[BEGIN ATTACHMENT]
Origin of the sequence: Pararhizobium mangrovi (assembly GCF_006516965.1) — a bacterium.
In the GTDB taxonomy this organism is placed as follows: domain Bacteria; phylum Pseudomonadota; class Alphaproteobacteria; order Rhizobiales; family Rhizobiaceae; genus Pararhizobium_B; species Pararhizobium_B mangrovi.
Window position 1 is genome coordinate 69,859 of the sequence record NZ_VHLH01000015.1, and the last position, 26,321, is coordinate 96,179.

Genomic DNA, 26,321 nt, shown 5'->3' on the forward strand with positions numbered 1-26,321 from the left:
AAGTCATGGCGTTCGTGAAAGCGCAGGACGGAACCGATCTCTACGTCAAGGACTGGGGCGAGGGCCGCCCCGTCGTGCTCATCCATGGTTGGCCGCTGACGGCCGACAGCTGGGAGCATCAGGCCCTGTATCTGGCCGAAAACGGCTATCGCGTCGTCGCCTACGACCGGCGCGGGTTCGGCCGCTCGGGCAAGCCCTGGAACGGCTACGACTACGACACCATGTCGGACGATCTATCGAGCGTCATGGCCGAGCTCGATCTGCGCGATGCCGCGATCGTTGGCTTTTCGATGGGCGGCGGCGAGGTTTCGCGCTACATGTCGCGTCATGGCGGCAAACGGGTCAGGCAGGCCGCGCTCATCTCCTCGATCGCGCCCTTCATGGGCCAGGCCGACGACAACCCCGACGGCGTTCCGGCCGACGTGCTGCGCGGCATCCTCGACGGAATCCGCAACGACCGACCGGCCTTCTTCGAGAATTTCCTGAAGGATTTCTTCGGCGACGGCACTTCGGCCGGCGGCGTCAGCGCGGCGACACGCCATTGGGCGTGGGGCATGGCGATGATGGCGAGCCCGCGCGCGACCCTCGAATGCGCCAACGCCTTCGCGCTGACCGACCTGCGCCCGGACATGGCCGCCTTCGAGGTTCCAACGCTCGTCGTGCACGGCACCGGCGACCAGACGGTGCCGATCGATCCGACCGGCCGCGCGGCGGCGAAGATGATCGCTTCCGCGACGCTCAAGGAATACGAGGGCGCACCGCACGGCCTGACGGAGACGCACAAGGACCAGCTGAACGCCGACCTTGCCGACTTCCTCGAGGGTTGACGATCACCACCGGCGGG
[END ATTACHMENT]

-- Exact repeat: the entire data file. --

Origin of the sequence: Pararhizobium mangrovi (assembly GCF_006516965.1) — a bacterium.
In the GTDB taxonomy this organism is placed as follows: domain Bacteria; phylum Pseudomonadota; class Alphaproteobacteria; order Rhizobiales; family Rhizobiaceae; genus Pararhizobium_B; species Pararhizobium_B mangrovi.
Window position 1 is genome coordinate 69,859 of the sequence record NZ_VHLH01000015.1, and the last position, 26,321, is coordinate 96,179.

Genomic DNA, 26,321 nt, shown 5'->3' on the forward strand with positions numbered 1-26,321 from the left:
AAGTCATGGCGTTCGTGAAAGCGCAGGACGGAACCGATCTCTACGTCAAGGACTGGGGCGAGGGCCGCCCCGTCGTGCTCATCCATGGTTGGCCGCTGACGGCCGACAGCTGGGAGCATCAGGCCCTGTATCTGGCCGAAAACGGCTATCGCGTCGTCGCCTACGACCGGCGCGGGTTCGGCCGCTCGGGCAAGCCCTGGAACGGCTACGACTACGACACCATGTCGGACGATCTATCGAGCGTCATGGCCGAGCTCGATCTGCGCGATGCCGCGATCGTTGGCTTTTCGATGGGCGGCGGCGAGGTTTCGCGCTACATGTCGCGTCATGGCGGCAAACGGGTCAGGCAGGCCGCGCTCATCTCCTCGATCGCGCCCTTCATGGGCCAGGCCGACGACAACCCCGACGGCGTTCCGGCCGACGTGCTGCGCGGCATCCTCGACGGAATCCGCAACGACCGACCGGCCTTCTTCGAGAATTTCCTGAAGGATTTCTTCGGCGACGGCACTTCGGCCGGCGGCGTCAGCGCGGCGACACGCCATTGGGCGTGGGGCATGGCGATGATGGCGAGCCCGCGCGCGACCCTCGAATGCGCCAACGCCTTCGCGCTGACCGACCTGCGCCCGGACATGGCCGCCTTCGAGGTTCCAACGCTCGTCGTGCACGGCACCGGCGACCAGACGGTGCCGATCGATCCGACCGGCCGCGCGGCGGCGAAGATGATCGCTTCCGCGACGCTCAAGGAATACGAGGGCGCACCGCACGGCCTGACGGAGACGCACAAGGACCAGCTGAACGCCGACCTTGCCGACTTCCTCGAGGGTTGACGATCACCACCGGCGGG